Patent protection is limited by national or regional borders. This means you must file for a new patent or validate your patent in each individual country or region where you wish to protect your invention. Most national patent offices require your application to be submitted in the official national language, or if it’s a regional office like the EPO, then you will have a choice of local languages (e.g. English, French or German). Translating your patent application into the relevant language – and doing it well – is a crucial part of getting a patent issued.
The wording of your claims
The exact wording of your patent – especially the patent’s claims – defines what the patent does and the scope of what you want the national government to protect if it agrees to approve your patent application and issue your patent. The patent claims are what the patent courts will need to review if a patent infringement case arises. Therefore, each national patent office spends a good deal of time examining the wording of each claim during the patent process before agreeing to issue and protect it.
The examination process is the critical stage of patent prosecution. If a problem is discovered during prosecution, the patent examiner can issue a rejection with an explanation of the claims that are not allowable. As Gene Quinn of IP Watchdog explains, “Inventions are not rejected. What is rejected is the articulation of the invention as it appears in the claims. It is perfectly possible for a patentable invention to be described in the patent application, but for the claims to be too broad or otherwise have some kind of infirmity that would lead to a rejection.”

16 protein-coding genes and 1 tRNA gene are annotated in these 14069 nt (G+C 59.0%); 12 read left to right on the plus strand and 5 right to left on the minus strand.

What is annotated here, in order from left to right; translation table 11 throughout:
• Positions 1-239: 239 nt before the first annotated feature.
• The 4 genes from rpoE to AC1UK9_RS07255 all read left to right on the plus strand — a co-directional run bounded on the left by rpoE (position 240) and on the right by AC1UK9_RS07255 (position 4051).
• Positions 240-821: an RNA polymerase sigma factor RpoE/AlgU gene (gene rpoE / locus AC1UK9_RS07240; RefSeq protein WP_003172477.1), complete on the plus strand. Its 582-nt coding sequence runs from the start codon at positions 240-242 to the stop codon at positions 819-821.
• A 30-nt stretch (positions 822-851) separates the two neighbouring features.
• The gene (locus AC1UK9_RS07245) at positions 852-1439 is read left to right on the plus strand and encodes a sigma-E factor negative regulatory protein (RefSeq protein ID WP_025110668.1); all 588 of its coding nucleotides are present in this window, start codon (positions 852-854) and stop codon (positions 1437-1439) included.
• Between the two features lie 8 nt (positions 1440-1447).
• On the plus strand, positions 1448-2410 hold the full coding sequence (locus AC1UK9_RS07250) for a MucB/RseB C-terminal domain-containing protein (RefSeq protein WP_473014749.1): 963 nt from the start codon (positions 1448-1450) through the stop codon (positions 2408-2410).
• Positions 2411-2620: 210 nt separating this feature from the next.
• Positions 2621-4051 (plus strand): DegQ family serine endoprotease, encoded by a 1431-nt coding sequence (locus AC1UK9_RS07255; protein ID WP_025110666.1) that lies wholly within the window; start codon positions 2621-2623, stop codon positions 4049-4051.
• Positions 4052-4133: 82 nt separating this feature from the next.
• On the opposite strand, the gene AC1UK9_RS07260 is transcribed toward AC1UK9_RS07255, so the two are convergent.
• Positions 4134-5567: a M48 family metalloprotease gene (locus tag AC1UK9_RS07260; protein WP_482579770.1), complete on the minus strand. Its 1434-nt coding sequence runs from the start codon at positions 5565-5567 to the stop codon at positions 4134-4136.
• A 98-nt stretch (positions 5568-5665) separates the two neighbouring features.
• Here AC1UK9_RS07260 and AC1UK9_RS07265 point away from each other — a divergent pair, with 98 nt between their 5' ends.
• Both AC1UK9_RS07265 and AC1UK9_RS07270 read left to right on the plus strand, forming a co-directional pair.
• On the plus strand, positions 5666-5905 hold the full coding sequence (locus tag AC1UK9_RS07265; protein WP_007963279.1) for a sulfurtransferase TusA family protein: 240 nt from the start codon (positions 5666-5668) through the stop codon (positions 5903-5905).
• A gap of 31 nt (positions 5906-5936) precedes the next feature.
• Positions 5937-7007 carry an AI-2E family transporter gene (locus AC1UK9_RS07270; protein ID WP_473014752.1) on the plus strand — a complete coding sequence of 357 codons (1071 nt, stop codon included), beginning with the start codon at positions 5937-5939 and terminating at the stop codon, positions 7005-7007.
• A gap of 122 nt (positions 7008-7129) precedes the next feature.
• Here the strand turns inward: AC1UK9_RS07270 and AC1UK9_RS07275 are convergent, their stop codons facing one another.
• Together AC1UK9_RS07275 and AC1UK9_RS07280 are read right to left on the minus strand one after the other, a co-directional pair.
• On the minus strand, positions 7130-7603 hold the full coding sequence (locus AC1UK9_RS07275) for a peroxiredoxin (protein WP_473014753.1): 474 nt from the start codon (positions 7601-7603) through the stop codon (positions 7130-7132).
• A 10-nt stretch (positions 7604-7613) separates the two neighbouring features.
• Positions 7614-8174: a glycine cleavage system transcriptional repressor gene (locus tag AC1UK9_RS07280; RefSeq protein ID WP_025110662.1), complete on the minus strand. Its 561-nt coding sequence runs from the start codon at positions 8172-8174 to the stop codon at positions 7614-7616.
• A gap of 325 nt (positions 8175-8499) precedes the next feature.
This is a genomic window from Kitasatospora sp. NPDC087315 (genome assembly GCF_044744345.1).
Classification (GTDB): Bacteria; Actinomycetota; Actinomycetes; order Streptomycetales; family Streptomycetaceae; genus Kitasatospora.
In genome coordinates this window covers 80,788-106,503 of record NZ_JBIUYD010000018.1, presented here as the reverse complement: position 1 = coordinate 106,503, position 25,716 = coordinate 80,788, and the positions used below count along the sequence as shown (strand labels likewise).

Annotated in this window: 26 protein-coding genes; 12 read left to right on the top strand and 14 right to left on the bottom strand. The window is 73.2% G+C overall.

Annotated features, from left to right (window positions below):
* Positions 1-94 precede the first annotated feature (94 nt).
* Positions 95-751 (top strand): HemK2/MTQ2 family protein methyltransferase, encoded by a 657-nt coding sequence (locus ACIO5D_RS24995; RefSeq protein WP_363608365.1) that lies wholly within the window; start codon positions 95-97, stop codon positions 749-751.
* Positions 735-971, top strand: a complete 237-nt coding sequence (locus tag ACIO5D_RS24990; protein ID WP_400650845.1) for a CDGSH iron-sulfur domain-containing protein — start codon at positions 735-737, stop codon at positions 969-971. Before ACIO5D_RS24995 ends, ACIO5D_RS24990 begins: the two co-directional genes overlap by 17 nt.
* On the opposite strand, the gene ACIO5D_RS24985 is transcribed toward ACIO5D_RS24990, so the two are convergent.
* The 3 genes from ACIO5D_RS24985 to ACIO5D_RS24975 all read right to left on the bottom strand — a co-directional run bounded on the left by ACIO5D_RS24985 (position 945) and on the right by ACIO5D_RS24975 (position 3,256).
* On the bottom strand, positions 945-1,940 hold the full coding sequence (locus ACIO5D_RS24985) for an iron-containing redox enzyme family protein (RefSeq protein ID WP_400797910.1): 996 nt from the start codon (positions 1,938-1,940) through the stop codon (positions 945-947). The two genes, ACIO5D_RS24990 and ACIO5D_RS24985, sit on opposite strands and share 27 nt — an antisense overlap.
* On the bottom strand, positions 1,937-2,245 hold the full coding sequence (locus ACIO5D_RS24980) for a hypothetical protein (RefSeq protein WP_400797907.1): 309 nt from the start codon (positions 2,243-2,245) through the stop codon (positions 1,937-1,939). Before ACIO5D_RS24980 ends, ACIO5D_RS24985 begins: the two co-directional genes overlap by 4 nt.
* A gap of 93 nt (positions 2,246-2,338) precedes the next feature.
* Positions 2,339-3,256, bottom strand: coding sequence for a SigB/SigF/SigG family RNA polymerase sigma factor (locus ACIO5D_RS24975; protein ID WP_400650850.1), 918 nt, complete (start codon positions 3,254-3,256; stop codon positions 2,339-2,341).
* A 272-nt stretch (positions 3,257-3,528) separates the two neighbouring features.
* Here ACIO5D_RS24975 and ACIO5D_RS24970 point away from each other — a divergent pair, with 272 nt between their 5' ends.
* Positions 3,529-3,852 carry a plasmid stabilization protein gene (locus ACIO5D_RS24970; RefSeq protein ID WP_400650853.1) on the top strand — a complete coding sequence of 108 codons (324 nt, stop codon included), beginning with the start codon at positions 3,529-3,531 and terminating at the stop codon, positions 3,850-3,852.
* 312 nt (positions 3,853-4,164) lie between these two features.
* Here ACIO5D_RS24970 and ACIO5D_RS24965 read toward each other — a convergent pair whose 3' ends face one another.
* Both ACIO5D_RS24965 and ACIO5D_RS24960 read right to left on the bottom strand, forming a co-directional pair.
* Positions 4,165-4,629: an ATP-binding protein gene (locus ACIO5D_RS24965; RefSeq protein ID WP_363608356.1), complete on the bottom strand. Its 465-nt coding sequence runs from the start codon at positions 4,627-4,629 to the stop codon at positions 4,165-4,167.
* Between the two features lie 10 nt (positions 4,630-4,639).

Quinn continues by highlighting an extremely important point: “A rejection is not the end of the [prosecution] process, but the starting point of a discussion with the examiner about what he or she will require the claim language to specifically say in order for the claim to be allowable.”
If you are filing your patent overseas in a non-English speaking country, you will need to translate that patent into the official languages(s) of the relevant countries.
Patent translation can represent up to 50% of the total costs associated with prosecution. If you want to reduce the steep translation costs associated with national phase filing and EP validation, a patent translation service provider can offer useful tools to increase efficiency and lower costs while ensuring quality.
The patent translation company advantage
By using a patent translation service to translate your patent application abroad, you will have access to:
- Subject matter experts (SME) – A patent is a legal document, containing highly technical language and references. Given the importance of terminology in the patent translation process, a professional patent services company will match your patent with a specialized SME translator who is well-versed in the technical field related to the invention.
- Specialized tools – Language service providers have access to translation tools that improve efficiency, lower costs and ensure error-free deliverables. For example, translation memory and glossary tools can be used to identify repetitive text – cutting time and costs during the patent translation process.
- A central point of contact – By centralizing the patent translation process, you will ensure effective communication, coordination and quality assurance through every step of the patent translation process.
Start with high quality patent translations
The risks and financial ramifications of submitting low quality translations during international patent filing cancel out any savings derived from using a low-cost provider. Getting the patent properly translated right from the start is worth the cost – and is likely to save you money in the long run.